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Detroit Lions defensive tackle Ndamukong Suh (90) is seen during the fourth quarter of an NFL football game against the Minnesota Vikings in Detroit, Sunday, Jan. 2, 2011. (AP Photo/Carlos Osorio)

Ndamukong Suh has a simple credo, one the 49ers surely know heading into Sunday's visit to the unbeaten Detroit Lions.

"You either need to guard me, or I'm going to continue to hit your quarterback," Suh said Thursday in a media conference call.

Suh has hit, sacked and violently tossed a lot of quarterbacks since entering the NFL as last year's No. 2 draft pick. He had 10 sacks as a Pro Bowl-bound rookie, and he has two sacks in this season's 5-0 start.

He is the headliner for Sunday's pivotal matchup: a revitalized 49ers offensive line against the Lions' aggressive, nine-man defensive rotation.

"Obviously Suh gets a lot of attention in the national media," 49ers left tackle Joe Staley said. "But Corey Williams, the other defensive tackle, is a very good player. (Kyle) Vanden Bosch is an all-day guy, and we have to do a great job on him. Cliff Avril is playing at a real high level, real explosive. They've got a lot of depth, too.

"We're going to have to be really on top of our game."

They were exactly that Sunday in a 48-3 rout of the Tampa Bay Buccaneers, yielding no sacks and blocking well enough for 213 yards rushing plus 205 passing. As a result, the 49ers' offensive line was named the John Madden Protectors of the Week, in conjunction with Prilosec OTC.

Left guard Mike Iupati hurt his right knee in that game and missed practice Wednesday, but he returned to action Thursday. He not only expects to play Sunday but also hopes to face Suh, stating: "He's a good player. Everybody is a good player. You've got to step your game up."

Right guard Adam Snyder, who replaced Chilo Rachal in the starting lineup two games ago, probably will draw Suh the most often Sunday. "We have a job to do, and that's protect the quarterback and open holes for Frank (Gore)," Snyder said.

Suh performs his job to the point where he was named the NFL's third-meanest player this week in an SI.com poll of players, who ranked him behind only James Harrison (Steelers) and Ray Lewis (Ravens).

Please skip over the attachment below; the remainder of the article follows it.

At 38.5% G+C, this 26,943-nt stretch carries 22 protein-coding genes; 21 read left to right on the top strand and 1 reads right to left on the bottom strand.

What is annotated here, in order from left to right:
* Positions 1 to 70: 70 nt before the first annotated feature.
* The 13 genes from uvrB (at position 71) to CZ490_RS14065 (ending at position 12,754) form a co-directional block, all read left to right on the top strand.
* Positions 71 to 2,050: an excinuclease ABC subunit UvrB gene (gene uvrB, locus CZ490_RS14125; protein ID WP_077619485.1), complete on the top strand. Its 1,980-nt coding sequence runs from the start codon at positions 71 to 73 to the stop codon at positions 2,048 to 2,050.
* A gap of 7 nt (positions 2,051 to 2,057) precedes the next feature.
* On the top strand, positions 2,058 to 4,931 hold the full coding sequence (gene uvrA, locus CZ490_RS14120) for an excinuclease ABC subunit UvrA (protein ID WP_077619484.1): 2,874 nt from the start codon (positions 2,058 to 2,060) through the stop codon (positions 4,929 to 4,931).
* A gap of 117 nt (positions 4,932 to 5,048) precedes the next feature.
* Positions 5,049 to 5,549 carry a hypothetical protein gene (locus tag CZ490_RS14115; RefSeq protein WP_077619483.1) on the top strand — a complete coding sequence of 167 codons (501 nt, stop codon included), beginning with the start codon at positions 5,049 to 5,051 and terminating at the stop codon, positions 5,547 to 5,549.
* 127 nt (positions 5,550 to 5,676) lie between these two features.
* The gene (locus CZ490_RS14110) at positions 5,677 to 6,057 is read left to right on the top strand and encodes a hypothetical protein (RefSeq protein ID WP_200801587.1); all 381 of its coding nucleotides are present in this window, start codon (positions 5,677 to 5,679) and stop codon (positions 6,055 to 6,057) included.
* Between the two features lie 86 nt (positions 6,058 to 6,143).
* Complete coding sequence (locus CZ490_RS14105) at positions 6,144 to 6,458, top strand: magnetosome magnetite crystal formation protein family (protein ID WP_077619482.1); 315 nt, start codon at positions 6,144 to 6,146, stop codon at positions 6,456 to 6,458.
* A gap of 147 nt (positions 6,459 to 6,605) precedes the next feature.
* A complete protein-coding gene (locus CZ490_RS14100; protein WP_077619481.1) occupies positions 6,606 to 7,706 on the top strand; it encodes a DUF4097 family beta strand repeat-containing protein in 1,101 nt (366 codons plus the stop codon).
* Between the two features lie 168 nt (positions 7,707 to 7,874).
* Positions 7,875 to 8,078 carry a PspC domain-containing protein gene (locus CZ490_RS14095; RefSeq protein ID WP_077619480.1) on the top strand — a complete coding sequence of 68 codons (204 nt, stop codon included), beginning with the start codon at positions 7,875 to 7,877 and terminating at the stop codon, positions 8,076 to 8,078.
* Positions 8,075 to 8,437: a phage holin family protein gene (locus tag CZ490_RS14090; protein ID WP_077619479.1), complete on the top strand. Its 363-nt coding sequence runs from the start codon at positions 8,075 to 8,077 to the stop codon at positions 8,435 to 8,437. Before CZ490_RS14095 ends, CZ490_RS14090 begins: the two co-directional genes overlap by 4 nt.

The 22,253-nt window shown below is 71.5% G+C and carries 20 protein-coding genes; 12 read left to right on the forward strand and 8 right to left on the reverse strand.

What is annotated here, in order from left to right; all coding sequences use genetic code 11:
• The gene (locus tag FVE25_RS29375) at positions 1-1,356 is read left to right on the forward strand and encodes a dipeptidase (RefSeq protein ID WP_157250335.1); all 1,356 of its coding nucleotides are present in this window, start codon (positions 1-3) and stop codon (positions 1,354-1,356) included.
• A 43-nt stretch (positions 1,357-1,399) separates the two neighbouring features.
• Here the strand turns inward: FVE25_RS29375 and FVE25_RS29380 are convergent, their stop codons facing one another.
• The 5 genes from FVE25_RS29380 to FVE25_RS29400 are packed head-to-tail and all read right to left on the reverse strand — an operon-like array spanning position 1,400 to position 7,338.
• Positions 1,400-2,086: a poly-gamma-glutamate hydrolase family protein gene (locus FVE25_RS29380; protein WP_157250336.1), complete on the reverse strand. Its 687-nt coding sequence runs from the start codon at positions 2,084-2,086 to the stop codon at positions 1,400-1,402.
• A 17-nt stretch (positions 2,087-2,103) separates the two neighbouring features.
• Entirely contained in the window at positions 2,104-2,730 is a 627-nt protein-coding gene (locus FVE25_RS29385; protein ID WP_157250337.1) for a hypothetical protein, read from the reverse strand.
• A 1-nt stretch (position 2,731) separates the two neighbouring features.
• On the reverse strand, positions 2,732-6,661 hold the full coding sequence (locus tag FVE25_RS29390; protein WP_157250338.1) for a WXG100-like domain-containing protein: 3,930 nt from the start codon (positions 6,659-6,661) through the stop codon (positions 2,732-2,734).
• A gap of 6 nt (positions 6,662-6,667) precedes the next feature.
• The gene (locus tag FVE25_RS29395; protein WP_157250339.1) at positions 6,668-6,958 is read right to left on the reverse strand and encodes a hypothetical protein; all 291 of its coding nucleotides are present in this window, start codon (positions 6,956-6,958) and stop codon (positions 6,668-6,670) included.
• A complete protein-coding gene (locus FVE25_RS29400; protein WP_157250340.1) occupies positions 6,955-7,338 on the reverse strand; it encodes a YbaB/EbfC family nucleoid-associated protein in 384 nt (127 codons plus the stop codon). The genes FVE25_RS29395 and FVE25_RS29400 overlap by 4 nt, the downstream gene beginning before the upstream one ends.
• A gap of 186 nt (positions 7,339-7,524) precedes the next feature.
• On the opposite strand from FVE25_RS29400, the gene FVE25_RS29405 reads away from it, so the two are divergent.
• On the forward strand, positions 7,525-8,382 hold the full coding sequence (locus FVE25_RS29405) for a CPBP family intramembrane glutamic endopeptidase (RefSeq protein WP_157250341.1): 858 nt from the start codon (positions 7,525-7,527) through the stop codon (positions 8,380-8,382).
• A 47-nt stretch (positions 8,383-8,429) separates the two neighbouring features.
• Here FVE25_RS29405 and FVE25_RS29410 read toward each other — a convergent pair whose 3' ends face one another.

Suh said: "It's not necessarily me putting fear like, 'I want you to be scared of me.' It's the fear of: 'If you don't take care of business and come up with a great plan, I'm going to hit (the quarterback), or the other eight or nine guys will hit him as well.' "

Lions coach Jim Schwartz added, "The defensive line -- no disrespect to (wide receiver) Calvin Johnson or (quarterback) Matthew Stafford or anyone else -- is the heart and soul of our team."

That defensive front includes Vanden Bosch, an 11th-year veteran who has a team-high three sacks. The Lions deployed nine defensive linemen Monday night in a 24-13 win over Chicago, with first-round draft pick Nick Fairley making his debut after being sidelined by a foot injury.

A record crowd of 67,861 showed up for that first "Monday Night Football" home game in a decade. Ford Field, which is sold out again for the 49ers' visit, made hearing tough for the Bears, who committed nine false-start penalties, six before halftime.

As if Suh & Co. weren't enough of a challenge, the 49ers offensive line must also contest with that crowd noise. About nine oversize speakers arrived for this week's practice to help the 49ers on their silent snap counts.

The 49ers committed four false-start penalties in their first road game of the season, at Cincinnati on Sept. 25. Only one such penalty occurred in the following week's comeback win at Philadelphia: Staley committed his team-high third false start.

"We're really anticipating it to be a Seattle atmosphere," Staley said of Detroit. "We play at Seattle every single year, so our guys are no strangers to really loud crowd noise."

Suh does not anticipate a letdown Sunday, not from the crowd nor the Lions defense, which he said will focus first on stopping the running back tandem of Gore and Kendall Hunter.

Suh wouldn't mind meeting quarterback Alex Smith, either. Just don't expect a friendship to form on the field. Suh shared a story how he went to dinner with a Bears player Sunday night before switching into a different mode for the game.

"The next day, I'm not going to speak to him, I'm not going to high-five him, I'm not going to say anything to him, because it's all about business," Suh said. "When I step in between the lines, we aren't friends."

League officials have noticed. Suh reportedly got fined $20,000 for a hit on Bengals quarterback Andy Dalton in the exhibition opener, $15,000 for one on the Bears' Jay Cutler last season and $7,500 for one on the Carolina Panthers' Jake Delhomme in the 2010 preseason.

Smith's concerns go beyond Suh.

"They just play extremely fast, the whole defense," Smith said. "They know what they're doing."

Suh added, "We approach it in (that) we'll meet each other at the quarterback."

The 49ers' other option: Block Suh. Or he'll continue to hit Smith, as promised.

For more on the 49ers, see Cam Inman's Hot Read blog at blogs.mercurynews.com/49ers.